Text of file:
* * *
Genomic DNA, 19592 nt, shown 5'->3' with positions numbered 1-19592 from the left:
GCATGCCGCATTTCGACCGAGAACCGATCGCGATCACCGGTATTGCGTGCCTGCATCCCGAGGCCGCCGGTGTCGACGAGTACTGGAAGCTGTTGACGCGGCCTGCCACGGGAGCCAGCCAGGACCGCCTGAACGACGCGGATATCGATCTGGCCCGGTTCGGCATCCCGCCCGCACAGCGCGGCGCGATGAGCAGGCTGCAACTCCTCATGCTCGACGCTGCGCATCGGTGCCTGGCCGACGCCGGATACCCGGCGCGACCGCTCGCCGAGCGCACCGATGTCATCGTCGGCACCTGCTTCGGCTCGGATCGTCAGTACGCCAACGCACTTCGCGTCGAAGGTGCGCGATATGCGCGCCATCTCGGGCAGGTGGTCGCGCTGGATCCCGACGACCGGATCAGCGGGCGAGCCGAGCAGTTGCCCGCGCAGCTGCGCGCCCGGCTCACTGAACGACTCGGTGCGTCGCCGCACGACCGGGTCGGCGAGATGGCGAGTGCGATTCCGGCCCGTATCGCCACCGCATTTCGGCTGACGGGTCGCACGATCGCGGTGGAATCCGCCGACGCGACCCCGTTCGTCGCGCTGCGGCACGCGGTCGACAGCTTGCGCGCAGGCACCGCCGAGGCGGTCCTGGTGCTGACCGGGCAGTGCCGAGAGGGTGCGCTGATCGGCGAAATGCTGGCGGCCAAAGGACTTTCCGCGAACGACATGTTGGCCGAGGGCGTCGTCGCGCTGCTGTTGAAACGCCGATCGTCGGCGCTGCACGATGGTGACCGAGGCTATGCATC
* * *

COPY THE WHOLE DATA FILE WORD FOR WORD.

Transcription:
Genomic DNA, 19592 nt, shown 5'->3' with positions numbered 1-19592 from the left:
GCATGCCGCATTTCGACCGAGAACCGATCGCGATCACCGGTATTGCGTGCCTGCATCCCGAGGCCGCCGGTGTCGACGAGTACTGGAAGCTGTTGACGCGGCCTGCCACGGGAGCCAGCCAGGACCGCCTGAACGACGCGGATATCGATCTGGCCCGGTTCGGCATCCCGCCCGCACAGCGCGGCGCGATGAGCAGGCTGCAACTCCTCATGCTCGACGCTGCGCATCGGTGCCTGGCCGACGCCGGATACCCGGCGCGACCGCTCGCCGAGCGCACCGATGTCATCGTCGGCACCTGCTTCGGCTCGGATCGTCAGTACGCCAACGCACTTCGCGTCGAAGGTGCGCGATATGCGCGCCATCTCGGGCAGGTGGTCGCGCTGGATCCCGACGACCGGATCAGCGGGCGAGCCGAGCAGTTGCCCGCGCAGCTGCGCGCCCGGCTCACTGAACGACTCGGTGCGTCGCCGCACGACCGGGTCGGCGAGATGGCGAGTGCGATTCCGGCCCGTATCGCCACCGCATTTCGGCTGACGGGTCGCACGATCGCGGTGGAATCCGCCGACGCGACCCCGTTCGTCGCGCTGCGGCACGCGGTCGACAGCTTGCGCGCAGGCACCGCCGAGGCGGTCCTGGTGCTGACCGGGCAGTGCCGAGAGGGTGCGCTGATCGGCGAAATGCTGGCGGCCAAAGGACTTTCCGCGAACGACATGTTGGCCGAGGGCGTCGTCGCGCTGCTGTTGAAACGCCGATCGTCGGCGCTGCACGATGGTGACCGAGGCTATGCATC